An innovative concept to make it easier to navigate London on foot by marking the city’s underground rail routes at street level has been named the winner of the Ford-sponsored brief at the Design & Art Direction (D&AD) New Blood Awards.
The campaign concept called Streetlines was developed by student Jamie Quantrill of Falmouth University and is designed to help alleviate congestion on underground rail journeys by reminding commuters that distances between many stations are walkable.
Coloured lines on central London’s streets matching those of the iconic London Tube map would provide helpful directions for tourists and would show the direction to the next tube station and the average time it takes to walk there.
Ford challenged students, recent graduates and people under 24 years old from around the world to develop mobility solutions for their city in the Mobilise Citywide Change category of the D&AD Awards. Twelve category finalists were chosen from over 160 entries, with ideas ranging from improving driving skills in Africa to enabling commuters in Mexico City to work while travelling in a modified shuttle bus.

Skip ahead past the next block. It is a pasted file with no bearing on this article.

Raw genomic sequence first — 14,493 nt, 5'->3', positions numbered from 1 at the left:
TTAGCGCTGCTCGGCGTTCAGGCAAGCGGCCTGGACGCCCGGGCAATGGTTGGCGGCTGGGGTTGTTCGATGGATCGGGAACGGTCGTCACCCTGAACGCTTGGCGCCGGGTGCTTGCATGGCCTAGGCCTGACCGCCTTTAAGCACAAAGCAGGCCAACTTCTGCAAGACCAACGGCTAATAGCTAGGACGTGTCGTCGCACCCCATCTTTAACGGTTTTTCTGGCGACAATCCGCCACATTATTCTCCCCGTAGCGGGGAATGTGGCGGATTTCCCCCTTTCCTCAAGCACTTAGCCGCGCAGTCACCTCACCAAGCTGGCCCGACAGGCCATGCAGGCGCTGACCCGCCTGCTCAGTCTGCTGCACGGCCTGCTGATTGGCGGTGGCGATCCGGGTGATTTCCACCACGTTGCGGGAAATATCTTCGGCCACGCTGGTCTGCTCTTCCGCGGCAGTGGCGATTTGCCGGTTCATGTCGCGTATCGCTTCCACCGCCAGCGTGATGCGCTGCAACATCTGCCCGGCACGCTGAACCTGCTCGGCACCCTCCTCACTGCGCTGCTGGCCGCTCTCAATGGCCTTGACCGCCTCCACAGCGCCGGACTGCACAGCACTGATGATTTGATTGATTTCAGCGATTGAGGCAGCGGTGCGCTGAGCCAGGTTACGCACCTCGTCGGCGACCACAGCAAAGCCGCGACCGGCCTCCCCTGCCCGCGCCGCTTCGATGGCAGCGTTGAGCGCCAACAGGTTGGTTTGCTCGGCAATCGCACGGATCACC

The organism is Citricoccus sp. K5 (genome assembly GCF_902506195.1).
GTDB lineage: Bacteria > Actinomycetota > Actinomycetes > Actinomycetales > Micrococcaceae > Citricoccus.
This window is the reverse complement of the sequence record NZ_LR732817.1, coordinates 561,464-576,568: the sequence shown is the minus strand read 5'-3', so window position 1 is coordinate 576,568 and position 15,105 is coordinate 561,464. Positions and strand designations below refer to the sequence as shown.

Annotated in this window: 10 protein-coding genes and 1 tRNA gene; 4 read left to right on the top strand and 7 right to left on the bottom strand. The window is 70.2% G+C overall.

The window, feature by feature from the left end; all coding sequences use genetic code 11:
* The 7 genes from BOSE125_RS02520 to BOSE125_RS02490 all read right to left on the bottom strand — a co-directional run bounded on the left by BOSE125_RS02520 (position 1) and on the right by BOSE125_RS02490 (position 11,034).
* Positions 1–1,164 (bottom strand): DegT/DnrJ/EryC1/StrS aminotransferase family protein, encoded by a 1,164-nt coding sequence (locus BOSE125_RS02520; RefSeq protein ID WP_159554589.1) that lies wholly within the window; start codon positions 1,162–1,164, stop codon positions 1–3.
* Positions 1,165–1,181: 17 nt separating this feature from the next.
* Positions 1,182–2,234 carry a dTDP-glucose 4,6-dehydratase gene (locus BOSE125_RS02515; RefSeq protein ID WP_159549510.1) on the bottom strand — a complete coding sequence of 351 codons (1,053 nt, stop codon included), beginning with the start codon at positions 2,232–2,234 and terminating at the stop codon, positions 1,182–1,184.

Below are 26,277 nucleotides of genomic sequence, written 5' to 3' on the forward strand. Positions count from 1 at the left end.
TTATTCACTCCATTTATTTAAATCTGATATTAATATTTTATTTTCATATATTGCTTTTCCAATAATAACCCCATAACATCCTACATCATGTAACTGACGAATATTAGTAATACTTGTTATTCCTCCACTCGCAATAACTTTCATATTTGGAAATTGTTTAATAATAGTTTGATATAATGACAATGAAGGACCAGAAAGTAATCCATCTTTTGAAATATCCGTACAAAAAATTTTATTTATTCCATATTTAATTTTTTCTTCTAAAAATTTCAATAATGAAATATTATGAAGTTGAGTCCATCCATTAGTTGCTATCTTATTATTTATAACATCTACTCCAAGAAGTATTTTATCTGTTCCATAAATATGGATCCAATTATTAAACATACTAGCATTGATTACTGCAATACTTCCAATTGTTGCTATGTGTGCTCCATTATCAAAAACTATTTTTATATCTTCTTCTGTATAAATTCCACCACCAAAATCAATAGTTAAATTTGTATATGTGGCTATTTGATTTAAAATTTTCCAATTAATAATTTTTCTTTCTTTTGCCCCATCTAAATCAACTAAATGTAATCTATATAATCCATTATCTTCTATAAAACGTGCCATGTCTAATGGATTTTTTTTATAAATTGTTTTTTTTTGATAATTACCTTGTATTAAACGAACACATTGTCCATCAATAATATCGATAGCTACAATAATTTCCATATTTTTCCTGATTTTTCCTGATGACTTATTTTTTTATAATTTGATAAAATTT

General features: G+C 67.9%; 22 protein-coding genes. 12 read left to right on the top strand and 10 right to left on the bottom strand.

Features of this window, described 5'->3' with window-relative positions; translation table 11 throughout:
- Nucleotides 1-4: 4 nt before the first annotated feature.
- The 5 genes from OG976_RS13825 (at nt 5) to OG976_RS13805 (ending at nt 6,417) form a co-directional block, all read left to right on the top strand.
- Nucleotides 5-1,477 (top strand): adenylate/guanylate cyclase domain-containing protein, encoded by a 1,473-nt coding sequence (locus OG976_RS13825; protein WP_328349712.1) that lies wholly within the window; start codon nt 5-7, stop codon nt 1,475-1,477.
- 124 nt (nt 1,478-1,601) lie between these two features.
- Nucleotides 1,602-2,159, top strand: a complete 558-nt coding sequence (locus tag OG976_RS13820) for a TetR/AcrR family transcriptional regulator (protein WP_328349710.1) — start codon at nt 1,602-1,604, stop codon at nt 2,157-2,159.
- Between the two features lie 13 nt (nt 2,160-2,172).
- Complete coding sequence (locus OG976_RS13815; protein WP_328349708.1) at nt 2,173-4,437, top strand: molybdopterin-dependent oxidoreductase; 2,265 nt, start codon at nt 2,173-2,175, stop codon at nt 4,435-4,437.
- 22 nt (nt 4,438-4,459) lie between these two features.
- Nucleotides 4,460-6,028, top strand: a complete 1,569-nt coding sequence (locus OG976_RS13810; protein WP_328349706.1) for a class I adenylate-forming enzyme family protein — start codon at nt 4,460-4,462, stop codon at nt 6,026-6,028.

Ford Smart Mobility
Ford is currently expanding into both an auto and a mobility company. The company is aggressively pursuing emerging opportunities through Ford Smart Mobility – its plan to be a leader in connectivity, mobility, autonomous vehicles, the customer experience, and data and analytics. The winning Streetlines campaign concept will inspire and inform future Ford Smart Mobility journey planning concepts.
“Our research shows that even though walking is the second most common mode of transport in the UK, less than 10 per cent of people travel on foot for commuting or business reasons,” said Will Farrelly, Ford Smart Mobility, Ford of Europe. “Walking is not just a healthy and enjoyable way to get from A to B – for short journeys between Tube stations it may well be faster. The Streetlines concept is a simple but clever way to communicate that information to travellers and improve mobility in London.”